A machine learning approach for monitoring Brazilian optical water types using Sentinel-2 MSI


Optical Water Type (OWT) is a useful parameter for assessing water quality changes related to different turbidity levels, trophic state and colored dissolved organic matter (CDOM) while also helpful for tuning chlorophyll-a algorithms. For this reason, interest in the satellite remote sensing of OWTs has recently increased in recent years. This study develops a machine learning method for monitoring Brazilian OWTs using the Sentinel-2 MSI, which can detect OWTs already assessed by field measurements and recognize new OWTs. The already assessed OWTs used for calibrating the machine learning algorithm are clear, moderate turbid, eutrophic turbid, eutrophic clear, hypereutrophic, CDOM richest, turbid, and very turbid waters. The classification method consists of two Support Vector Machines for classifying the known OWTs, while a novelty detection method based on sigmoid functions is used for assessing new OWTs. Results show the classification based on Sentinel-2 MSI bands simulated using field radiometric data is accurate (accuracy = 0.94). However, when radiometric errors are simulated, the accuracy significantly decreases to 0.75, 0.56, 0.45, and 0.37 as the mean absolute percent error increases to 10%, 20%, 30%, and 40%, respectively. Considering the errors retrieved when comparing the field and satellite measurements, the expected accuracy of Sentinel-2 MSI images is 0.78. In the satellite images, the novelty detection distinguishes new OWTs originated from the mixture among the known OWTs and a new OWT that was not part of the training database (clear blue waters). Two examples of time series in the Funil reservoir and the Curuai lake are used to show the applicability of monitoring OWTs. In the Funil reservoir, OWTs could indicate eutrophication and turbid changes caused by river inflow and sediment sinking. In the Curuai lake, OWTs could indicate areas susceptible to algae bloom and turbidity increases related to river inflow and particle resuspension. In the future, the proposed algorithm could be used for large-scale assessment of water quality degradation and supports rapid mitigation and recovery responses. For improving the classification accuracy, adjacency correction and more robust glint removal methods should be developed.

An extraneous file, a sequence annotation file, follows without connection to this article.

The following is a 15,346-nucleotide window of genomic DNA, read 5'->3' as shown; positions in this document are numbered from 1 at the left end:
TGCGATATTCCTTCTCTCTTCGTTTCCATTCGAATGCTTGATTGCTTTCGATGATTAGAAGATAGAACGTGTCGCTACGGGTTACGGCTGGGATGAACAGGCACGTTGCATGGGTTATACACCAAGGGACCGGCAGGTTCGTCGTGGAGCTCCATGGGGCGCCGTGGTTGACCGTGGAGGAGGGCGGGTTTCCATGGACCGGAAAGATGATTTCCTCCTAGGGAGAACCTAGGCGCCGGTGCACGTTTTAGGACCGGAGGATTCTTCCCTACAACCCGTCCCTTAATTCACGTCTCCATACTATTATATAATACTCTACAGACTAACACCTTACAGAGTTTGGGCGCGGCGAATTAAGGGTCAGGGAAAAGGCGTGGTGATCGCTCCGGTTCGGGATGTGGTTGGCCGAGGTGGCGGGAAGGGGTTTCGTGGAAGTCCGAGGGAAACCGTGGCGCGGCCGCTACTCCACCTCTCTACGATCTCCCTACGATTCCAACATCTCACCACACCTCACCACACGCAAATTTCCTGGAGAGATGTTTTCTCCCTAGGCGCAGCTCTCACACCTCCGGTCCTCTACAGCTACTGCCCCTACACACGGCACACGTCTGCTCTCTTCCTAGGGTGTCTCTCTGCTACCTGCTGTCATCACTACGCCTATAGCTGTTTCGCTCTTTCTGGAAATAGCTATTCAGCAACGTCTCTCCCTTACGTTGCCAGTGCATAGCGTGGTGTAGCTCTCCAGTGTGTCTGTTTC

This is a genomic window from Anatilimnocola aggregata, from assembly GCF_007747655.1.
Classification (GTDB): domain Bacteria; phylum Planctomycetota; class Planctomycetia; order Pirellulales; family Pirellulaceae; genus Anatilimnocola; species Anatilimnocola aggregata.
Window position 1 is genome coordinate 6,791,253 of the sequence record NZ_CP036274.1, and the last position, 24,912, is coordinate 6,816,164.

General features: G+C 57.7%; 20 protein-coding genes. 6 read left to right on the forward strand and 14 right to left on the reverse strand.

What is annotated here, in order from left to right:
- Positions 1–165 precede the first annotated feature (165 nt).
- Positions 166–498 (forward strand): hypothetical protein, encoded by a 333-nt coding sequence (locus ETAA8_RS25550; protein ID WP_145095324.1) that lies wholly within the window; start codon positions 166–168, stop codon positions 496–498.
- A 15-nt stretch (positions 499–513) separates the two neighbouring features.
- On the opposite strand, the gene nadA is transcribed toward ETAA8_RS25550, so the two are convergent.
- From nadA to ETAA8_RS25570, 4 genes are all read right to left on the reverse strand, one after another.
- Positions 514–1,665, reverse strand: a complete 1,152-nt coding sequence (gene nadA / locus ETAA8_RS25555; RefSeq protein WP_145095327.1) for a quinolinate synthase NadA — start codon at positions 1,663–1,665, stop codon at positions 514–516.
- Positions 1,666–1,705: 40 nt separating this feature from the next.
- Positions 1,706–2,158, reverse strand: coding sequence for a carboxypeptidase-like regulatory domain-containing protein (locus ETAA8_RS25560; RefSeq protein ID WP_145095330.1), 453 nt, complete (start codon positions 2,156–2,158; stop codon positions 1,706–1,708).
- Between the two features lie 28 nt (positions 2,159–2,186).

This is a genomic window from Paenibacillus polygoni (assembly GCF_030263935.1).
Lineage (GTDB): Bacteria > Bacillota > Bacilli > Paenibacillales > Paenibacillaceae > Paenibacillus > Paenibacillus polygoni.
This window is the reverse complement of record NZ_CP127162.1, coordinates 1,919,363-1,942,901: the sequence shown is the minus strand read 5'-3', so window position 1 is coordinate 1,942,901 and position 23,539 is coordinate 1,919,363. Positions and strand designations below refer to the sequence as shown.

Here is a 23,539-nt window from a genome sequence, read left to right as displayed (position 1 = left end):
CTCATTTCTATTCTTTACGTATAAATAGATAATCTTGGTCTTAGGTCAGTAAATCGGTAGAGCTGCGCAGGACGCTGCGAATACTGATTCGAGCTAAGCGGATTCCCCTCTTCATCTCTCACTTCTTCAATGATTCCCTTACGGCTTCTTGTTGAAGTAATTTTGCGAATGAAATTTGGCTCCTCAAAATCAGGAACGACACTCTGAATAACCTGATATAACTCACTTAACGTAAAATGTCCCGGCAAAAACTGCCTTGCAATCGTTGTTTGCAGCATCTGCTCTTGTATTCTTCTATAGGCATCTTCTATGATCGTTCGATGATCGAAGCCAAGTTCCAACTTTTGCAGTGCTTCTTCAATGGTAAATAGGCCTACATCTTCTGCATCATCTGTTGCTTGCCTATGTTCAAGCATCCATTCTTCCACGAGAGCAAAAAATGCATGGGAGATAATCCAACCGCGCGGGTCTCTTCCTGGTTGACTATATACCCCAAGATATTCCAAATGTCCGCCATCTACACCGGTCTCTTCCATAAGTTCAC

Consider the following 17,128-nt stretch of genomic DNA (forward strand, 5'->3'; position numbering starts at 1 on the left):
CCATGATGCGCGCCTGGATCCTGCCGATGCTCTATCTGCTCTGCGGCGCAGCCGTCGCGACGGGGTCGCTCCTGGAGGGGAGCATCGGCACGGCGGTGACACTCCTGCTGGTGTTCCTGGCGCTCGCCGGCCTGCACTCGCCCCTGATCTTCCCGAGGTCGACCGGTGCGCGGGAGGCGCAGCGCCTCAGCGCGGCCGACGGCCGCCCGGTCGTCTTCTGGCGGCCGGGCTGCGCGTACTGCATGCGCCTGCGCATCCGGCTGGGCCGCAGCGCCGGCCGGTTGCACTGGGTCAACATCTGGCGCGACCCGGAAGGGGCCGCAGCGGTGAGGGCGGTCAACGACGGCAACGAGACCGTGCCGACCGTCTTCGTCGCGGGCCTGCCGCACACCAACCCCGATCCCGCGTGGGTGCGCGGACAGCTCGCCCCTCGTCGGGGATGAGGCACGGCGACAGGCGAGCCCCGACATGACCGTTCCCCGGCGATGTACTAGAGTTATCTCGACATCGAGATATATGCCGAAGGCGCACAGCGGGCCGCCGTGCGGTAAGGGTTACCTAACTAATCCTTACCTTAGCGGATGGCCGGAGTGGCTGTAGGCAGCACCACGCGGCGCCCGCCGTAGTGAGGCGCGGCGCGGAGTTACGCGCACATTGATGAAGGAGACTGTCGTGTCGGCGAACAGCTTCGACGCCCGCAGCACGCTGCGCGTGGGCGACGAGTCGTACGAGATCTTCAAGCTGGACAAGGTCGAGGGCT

Science Direct